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Overall, lovely story and message to read to 6 year old. Cautionary note, beginning may be a bit rough for young ones. Parents can simply adjust as needed. Yet don't give up and miss out on an inspirational story of will power, benefits of positive thinking, having faith in oneself and knowing that there is magic/faith greater than any of us... even during the darkest of times.
The Secret Garden is a cheerful story about the power of hope, joy, and family. Readers will be intrigued by the obvious and drastic character development that takes place in this book. The author manages to tell the story of a young girl who learns to become appreciative of the world around her. While The Secret Garden is an older story, it does carry certain elements and themes that are relevant in this day. There are many elements of the story that align with various genres, which allows it to be a favourite of many. Overall, this novel is very comprehensive, intriguing, and informative… a great read! @avidreader16 of the Teen Review Board at the Hamilton Public Library
A classic book appealing to adults as much as children, with themes of hope, growth, magic, and possibility as a young girl finds new life for herself in the remote home of a reclusive uncle.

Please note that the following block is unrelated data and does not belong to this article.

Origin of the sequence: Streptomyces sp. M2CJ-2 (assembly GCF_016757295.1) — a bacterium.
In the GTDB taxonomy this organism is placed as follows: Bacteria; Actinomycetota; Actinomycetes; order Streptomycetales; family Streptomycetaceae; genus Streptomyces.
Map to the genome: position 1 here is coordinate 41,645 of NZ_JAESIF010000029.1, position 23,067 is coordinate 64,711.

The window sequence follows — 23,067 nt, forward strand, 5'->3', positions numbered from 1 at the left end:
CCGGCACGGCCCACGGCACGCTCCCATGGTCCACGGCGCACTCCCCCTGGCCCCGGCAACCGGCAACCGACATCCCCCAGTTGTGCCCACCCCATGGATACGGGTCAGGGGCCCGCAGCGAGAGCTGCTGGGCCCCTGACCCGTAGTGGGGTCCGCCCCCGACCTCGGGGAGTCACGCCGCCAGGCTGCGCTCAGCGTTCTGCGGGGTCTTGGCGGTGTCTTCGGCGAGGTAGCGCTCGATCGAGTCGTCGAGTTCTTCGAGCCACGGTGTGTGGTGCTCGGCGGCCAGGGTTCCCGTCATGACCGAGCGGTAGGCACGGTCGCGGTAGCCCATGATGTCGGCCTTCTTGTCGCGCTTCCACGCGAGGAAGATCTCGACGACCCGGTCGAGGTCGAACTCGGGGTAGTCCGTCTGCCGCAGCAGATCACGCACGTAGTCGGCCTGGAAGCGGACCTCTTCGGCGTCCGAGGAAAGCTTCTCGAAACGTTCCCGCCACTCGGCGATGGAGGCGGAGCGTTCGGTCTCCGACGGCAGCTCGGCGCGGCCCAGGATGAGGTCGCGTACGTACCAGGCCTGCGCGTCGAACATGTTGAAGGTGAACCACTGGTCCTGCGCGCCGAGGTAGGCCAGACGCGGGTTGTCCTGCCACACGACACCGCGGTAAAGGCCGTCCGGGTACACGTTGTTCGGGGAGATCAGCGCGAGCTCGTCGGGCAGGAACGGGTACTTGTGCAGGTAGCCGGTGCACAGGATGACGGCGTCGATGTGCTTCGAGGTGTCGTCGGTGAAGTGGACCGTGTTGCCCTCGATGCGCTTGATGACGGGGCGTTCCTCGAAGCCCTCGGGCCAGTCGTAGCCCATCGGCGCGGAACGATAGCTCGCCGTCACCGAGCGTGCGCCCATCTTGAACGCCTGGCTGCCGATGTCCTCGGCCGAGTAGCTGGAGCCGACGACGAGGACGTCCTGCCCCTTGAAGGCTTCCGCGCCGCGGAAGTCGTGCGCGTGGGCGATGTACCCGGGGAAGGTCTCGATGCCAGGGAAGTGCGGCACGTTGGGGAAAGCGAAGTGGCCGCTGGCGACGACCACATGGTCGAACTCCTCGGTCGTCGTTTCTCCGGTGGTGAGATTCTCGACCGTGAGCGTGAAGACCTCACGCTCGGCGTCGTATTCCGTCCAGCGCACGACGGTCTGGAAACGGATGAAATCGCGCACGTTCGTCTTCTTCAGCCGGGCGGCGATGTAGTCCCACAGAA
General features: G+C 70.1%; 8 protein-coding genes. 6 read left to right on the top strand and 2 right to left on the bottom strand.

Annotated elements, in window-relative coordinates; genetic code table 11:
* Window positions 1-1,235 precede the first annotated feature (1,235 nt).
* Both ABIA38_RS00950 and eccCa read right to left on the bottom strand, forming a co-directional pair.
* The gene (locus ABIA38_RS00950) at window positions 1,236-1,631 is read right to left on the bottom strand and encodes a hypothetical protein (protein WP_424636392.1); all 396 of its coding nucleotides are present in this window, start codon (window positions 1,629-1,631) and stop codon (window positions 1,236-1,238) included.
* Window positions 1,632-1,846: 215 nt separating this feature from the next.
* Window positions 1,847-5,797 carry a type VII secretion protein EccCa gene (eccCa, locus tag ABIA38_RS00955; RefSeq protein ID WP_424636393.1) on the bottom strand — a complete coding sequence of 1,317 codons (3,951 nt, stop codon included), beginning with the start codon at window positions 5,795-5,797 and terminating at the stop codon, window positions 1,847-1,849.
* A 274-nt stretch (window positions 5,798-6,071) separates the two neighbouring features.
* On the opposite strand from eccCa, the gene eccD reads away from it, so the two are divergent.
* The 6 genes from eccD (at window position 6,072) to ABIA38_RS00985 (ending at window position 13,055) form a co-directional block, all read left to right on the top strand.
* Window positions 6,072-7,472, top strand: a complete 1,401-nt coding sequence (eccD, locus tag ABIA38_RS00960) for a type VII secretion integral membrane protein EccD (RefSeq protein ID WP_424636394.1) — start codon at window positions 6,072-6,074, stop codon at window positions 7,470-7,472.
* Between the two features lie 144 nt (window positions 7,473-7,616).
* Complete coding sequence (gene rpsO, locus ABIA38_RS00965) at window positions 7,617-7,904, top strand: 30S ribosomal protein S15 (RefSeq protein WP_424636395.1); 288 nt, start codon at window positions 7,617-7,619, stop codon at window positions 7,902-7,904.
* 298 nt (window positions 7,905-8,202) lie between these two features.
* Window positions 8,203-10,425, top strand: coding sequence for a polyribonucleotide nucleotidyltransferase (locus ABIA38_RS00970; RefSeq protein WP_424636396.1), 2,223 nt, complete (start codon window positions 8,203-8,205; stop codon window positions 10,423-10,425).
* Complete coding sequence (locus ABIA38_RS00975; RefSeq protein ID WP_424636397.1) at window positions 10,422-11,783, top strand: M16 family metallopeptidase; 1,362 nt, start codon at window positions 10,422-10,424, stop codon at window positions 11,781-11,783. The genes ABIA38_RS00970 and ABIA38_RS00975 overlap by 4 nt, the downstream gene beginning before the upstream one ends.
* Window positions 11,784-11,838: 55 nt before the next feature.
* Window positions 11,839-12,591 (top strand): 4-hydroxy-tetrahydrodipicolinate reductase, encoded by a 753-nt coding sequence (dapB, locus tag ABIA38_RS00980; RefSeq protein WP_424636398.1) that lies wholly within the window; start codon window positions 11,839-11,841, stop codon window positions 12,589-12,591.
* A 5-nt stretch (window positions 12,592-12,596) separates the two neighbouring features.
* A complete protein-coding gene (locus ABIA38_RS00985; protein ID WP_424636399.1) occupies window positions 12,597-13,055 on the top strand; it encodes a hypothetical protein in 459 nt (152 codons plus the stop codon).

I grew up with this classic story. My mom used to read it to my sister and I every winter in front of the fireplace. I love the story even now. It is something I think every child should read or have read to them.
While this book has garnered widespread praise for many years, even by trying to see it through the eyes of a 12-year-old, I didn't get much out of it. I've recently read several books that fall into the YA or juvenile category such as The Hunting of the Snark and Ms. Bixby's Last Day, both of which I found more satisfying. There's no denying this book has a good deal of charm, but it's very dated, very "English" and lacks both the realism and wonderful character portrayals of Ms Bixby and the infectious silliness of The Snark. I found it overly sweet and at times simply boring. I suspect a 12-year-old today would feel the same. Modern writers such as John Green are able to produce books that feature children and young adults or are largely aimed at YA readers and still appeal to mature readers. I'm afraid that our world has left books like The Secret Garden behind.
This book is one of my favourites of all time. I love the story it's beautiful/sad it gives all the emotions. I love how Mary grows and becomes a happier child while staying in England. I love the details of the gardens and everything. It really makes you feel like your there. Also how the relationships of the characters in the story come together.